How Regular Exercise Benefits Teens

You keep your skin clean. You condition your hair. You're eating right. You're doing all you can to look and feel great. But are you missing out on an important part of a healthier lifestyle?

No matter what your age or shape, you should exercise daily. Not only does exercise tone your body so you can wear your favorite jeans, it strengthens your muscles, keeps your bones strong, and improves your skin. And there are more benefits of exercise -- increased relaxation, better sleep and mood, strong immune function, and more. Let's look at some of the incredible benefits of exercise then talk about how you can get started.

Exercise and Your Weight

Because exercise helps use up oxygen, it causes your body to burn stored fat and helps you maintain a normal weight. For instance, if you walk 4 miles a day four times a week, you can burn about 1,600 calories or nearly half a pound a week. If you don't change your diet at all and keep walking the same distance over six months, you'll lose 12 pounds. Walk the same distance for a year and you'll drop 24 pounds.

The neat thing about exercise is you don't have to do it all at one time. After all, not many teens have time to walk 4 miles after school. But you can do 4 miles in short bursts throughout your day. Here's an idea of how to work that much exercise into your daily routine:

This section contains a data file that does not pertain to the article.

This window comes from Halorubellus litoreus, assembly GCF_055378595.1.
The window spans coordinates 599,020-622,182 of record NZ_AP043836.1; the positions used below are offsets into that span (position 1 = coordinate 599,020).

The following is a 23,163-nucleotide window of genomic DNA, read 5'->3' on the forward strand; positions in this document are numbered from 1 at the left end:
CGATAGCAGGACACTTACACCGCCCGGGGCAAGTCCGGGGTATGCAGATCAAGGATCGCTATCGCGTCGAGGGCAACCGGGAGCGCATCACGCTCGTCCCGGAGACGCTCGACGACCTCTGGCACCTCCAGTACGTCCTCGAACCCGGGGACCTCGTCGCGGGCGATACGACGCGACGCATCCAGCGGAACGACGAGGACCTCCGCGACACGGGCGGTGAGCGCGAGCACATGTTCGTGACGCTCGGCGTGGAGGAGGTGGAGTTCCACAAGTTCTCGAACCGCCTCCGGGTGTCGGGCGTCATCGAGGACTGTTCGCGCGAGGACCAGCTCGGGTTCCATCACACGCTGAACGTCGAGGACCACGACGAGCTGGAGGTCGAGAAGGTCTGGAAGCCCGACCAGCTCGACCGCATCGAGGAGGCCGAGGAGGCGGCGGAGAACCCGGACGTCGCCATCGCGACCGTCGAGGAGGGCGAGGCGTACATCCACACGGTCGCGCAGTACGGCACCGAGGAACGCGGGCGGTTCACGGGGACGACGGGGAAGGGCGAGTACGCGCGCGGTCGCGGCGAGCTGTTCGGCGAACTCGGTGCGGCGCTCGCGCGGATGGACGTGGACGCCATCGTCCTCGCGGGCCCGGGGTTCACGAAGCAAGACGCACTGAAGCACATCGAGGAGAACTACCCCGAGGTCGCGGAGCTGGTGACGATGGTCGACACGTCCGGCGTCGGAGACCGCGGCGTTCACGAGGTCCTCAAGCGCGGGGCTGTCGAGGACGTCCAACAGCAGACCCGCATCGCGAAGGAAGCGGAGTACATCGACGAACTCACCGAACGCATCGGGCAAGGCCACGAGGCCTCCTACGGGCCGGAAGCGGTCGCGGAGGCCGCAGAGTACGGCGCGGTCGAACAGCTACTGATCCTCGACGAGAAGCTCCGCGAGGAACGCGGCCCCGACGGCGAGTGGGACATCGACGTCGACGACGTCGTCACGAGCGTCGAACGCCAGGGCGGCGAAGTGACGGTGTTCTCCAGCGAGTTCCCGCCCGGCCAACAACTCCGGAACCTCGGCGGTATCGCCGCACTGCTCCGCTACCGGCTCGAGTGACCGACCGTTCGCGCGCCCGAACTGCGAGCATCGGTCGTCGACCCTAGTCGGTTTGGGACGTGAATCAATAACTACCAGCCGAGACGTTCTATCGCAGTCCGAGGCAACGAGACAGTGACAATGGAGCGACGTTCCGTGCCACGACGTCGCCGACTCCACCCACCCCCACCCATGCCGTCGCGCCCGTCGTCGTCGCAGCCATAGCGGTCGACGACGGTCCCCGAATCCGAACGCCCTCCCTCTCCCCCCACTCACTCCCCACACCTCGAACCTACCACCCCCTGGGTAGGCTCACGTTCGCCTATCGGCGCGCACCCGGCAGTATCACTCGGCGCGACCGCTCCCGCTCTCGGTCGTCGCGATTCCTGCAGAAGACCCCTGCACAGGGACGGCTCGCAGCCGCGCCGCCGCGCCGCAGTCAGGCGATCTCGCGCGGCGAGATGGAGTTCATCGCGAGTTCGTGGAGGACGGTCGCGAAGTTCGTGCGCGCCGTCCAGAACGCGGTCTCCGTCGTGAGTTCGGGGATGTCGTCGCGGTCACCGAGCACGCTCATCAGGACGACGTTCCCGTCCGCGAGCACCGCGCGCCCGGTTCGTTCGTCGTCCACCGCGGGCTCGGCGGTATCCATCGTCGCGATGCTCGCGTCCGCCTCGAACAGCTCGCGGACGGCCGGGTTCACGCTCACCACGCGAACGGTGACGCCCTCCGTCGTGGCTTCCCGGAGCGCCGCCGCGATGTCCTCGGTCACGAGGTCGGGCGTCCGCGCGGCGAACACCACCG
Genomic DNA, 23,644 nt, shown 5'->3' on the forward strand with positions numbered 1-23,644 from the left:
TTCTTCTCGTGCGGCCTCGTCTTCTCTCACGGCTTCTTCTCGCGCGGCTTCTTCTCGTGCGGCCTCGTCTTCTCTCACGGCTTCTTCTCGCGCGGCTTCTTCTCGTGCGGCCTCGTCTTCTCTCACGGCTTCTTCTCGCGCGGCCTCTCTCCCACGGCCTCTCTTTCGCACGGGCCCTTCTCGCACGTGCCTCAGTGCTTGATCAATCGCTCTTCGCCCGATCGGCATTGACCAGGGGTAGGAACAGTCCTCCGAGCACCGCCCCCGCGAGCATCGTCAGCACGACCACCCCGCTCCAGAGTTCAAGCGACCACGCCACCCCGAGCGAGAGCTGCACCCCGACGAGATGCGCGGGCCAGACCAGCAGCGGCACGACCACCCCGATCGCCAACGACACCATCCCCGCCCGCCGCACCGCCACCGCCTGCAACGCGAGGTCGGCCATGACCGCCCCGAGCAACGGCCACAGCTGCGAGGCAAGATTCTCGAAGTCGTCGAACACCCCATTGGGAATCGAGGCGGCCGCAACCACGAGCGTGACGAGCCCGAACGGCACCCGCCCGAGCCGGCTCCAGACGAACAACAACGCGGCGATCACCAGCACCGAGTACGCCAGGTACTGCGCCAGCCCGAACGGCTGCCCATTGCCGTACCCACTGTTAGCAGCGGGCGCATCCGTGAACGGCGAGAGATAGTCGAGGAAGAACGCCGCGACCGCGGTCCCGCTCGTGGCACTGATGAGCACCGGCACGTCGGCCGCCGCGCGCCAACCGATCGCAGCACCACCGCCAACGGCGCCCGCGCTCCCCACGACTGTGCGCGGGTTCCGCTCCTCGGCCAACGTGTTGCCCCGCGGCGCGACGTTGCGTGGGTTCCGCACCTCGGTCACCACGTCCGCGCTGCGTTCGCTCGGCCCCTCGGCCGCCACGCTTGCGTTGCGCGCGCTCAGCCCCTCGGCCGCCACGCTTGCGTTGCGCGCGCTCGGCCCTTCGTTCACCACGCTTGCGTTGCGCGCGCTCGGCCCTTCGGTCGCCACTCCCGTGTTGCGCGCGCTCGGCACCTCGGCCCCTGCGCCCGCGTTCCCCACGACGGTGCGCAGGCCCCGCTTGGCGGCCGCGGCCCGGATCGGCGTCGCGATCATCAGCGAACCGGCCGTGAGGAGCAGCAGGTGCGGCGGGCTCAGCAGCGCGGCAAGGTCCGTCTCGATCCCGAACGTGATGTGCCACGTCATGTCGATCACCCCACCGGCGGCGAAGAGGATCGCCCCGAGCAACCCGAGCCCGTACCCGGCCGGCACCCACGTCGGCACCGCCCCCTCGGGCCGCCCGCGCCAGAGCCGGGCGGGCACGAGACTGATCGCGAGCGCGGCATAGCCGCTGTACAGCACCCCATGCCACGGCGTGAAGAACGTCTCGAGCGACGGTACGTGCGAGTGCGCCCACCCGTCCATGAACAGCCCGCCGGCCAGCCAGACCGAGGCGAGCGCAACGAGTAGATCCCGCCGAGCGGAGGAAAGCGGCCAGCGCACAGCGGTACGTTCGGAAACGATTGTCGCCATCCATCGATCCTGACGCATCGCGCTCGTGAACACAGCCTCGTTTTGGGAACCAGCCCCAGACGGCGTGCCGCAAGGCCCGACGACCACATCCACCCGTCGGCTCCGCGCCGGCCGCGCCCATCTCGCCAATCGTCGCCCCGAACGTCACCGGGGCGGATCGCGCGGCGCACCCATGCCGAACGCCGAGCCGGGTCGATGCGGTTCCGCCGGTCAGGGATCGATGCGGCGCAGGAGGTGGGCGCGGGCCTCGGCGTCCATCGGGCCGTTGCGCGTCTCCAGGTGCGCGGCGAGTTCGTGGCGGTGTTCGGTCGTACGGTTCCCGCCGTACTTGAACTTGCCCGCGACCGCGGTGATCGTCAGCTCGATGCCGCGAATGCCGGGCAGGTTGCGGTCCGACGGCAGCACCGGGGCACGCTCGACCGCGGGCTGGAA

• Take a 1-mile walk on a treadmill before school. Then, take a 1-mile walk around the track during school lunch period.
  • Take a 1-mile walk after school with friends or the family dog.
  • Take a 1-mile walk on the treadmill while watching your favorite show before dinner.

If you stay with the walking program, you'll see benefits with:

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Exercise and Your Muscles

Most people know that exercise keeps muscles strong. But did you know that strong muscles burn more calories? Muscle mass is metabolically active tissue. In other words, the more muscle mass you have, the more calories you burn even when you're not working out.

Studies estimate that for each pound of muscle you add to your body, you will burn an additional 35-50 calories per day. So an extra 5 pounds of muscle will burn about 175-250 calories a day -- or an extra pound of fat every 14-20 days.

Because guys have more muscle mass, they burn calories faster and lose weight more easily than girls. So, girls need to work out daily to stay strong and in shape.

Exercise and Your Bones

Regular, moderate exercise -- particularly weight-bearing exercises like walking, running, jogging, and dancing -- keeps your bones strong. Studies show that resistance (strengthening) exercises also boost bone mass and keep muscles strong.

Exercise and Your Skin

Exercise also boosts circulation and the delivery of nutrients to your skin, helping to detoxify the body by removing toxins (poisons).

As exercise boosts oxygen to the skin, it also helps increase the natural production of collagen, the connective tissue that plumps your skin. Your skin will "glow" after exercise, because of the increase in blood flow.

Exercise and Stress

Regular exercise reduces the amount of stress hormones in the body, resulting in a slower heart rate, relaxed blood vessels, and lower blood pressure. Increased relaxation after exercise shows on your face with reduced muscle tension.

Exercise and Your Mood